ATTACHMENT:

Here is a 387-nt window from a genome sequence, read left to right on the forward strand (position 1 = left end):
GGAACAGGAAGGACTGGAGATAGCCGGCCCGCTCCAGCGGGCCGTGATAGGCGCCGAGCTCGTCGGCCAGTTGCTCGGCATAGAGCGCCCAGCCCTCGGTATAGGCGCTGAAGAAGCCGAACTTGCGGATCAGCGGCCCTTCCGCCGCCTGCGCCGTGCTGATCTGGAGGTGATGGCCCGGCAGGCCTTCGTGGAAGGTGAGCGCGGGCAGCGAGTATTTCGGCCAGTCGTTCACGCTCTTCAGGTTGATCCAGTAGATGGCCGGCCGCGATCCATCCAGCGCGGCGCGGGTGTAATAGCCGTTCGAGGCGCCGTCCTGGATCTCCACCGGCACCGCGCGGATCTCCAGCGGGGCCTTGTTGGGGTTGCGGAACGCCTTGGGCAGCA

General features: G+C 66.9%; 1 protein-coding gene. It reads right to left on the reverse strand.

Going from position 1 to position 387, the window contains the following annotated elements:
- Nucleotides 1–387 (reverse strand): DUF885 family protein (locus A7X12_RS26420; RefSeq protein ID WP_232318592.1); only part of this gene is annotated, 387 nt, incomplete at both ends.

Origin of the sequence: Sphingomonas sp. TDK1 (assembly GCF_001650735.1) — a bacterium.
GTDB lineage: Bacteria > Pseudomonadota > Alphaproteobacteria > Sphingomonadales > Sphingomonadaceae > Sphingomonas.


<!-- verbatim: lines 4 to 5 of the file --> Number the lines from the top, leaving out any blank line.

Going from position 1 to position 387, the window contains the following annotated elements:
- Nucleotides 1–387 (reverse strand): DUF885 family protein (locus A7X12_RS26420; RefSeq protein ID WP_232318592.1); only part of this gene is annotated, 387 nt, incomplete at both ends.